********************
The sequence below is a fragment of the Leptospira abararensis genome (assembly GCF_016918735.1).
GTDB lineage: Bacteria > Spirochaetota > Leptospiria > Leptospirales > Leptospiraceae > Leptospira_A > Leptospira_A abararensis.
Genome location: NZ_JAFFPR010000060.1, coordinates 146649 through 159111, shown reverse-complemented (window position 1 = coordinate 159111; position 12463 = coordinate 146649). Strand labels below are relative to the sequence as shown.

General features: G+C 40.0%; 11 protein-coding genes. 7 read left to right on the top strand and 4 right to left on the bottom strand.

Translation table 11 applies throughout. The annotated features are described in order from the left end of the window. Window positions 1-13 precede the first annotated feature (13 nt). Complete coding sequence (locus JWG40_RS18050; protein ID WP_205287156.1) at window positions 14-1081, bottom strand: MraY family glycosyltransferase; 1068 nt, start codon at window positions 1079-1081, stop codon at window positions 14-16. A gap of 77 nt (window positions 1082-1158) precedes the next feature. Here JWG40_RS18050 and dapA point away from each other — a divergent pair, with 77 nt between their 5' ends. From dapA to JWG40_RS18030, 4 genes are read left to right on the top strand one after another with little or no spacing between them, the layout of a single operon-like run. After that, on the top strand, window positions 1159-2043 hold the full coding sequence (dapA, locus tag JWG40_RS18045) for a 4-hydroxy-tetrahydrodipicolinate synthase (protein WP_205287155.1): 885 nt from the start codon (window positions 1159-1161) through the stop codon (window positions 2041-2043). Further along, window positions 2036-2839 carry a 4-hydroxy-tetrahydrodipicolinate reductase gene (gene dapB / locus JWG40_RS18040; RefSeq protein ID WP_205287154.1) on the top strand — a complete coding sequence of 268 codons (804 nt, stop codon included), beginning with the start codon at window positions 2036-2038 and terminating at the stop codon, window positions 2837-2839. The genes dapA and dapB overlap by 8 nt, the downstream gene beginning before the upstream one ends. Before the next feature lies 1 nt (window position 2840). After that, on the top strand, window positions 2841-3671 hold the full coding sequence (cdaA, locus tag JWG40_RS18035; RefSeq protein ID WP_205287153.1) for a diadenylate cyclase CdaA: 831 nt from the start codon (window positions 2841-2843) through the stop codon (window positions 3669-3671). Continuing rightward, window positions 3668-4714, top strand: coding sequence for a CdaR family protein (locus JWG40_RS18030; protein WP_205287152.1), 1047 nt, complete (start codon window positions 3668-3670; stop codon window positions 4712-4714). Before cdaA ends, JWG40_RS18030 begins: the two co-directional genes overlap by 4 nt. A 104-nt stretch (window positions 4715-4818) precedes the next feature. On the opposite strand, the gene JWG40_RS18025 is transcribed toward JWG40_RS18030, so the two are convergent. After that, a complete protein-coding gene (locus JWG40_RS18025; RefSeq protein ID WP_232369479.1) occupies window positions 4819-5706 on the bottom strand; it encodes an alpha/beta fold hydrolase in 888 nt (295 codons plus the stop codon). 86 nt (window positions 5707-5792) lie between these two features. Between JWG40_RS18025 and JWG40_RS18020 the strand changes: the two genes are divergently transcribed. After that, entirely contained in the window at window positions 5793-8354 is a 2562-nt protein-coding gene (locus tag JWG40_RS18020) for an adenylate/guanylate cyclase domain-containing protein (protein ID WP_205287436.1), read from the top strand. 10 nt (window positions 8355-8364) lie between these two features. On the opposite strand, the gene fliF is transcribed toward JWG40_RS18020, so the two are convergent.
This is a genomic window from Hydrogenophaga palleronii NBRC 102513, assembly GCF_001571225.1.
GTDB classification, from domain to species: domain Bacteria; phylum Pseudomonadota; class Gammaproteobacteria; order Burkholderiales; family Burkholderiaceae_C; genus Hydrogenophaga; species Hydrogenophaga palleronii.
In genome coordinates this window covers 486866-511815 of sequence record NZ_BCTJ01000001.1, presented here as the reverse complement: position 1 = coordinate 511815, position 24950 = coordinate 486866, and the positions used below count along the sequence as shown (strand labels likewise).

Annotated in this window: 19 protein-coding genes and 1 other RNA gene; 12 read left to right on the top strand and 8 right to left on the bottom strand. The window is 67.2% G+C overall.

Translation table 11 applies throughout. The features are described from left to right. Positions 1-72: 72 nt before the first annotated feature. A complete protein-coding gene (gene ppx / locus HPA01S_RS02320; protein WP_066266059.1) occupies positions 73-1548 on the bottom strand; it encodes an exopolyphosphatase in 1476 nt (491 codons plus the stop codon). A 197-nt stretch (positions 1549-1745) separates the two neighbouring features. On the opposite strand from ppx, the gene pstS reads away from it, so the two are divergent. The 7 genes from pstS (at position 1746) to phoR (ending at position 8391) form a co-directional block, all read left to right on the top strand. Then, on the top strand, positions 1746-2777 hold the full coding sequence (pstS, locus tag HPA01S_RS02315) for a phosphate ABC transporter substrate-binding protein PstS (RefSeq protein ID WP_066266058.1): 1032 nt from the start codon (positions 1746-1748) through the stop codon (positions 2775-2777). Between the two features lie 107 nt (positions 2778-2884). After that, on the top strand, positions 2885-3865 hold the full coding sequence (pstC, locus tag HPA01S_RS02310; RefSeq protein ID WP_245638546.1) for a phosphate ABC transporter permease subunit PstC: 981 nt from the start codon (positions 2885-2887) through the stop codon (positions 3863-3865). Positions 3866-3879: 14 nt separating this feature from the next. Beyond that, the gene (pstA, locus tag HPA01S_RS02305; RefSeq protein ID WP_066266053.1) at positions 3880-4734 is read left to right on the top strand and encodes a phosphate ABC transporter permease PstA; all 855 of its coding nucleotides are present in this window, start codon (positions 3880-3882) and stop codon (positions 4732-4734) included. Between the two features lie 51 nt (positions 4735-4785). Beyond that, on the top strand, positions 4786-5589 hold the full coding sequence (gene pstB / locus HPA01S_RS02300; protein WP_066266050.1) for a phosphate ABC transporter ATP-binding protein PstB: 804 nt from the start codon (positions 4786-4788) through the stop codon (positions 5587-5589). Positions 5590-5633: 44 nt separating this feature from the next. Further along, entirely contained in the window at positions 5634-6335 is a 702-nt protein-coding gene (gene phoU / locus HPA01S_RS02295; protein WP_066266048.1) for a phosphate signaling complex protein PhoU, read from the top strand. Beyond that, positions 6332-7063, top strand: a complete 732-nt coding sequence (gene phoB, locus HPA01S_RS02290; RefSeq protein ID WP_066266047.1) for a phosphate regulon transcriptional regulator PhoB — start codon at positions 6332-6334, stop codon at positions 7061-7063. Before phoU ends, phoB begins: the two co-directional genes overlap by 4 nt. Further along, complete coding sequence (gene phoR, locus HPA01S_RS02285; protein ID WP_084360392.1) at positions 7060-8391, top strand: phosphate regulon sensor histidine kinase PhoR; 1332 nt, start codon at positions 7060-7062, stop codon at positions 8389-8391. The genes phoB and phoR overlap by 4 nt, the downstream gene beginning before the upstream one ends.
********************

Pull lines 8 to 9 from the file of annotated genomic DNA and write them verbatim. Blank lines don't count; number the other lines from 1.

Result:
In genome coordinates this window covers 486866-511815 of sequence record NZ_BCTJ01000001.1, presented here as the reverse complement: position 1 = coordinate 511815, position 24950 = coordinate 486866, and the positions used below count along the sequence as shown (strand labels likewise).

Annotated in this window: 19 protein-coding genes and 1 other RNA gene; 12 read left to right on the top strand and 8 right to left on the bottom strand. The window is 67.2% G+C overall.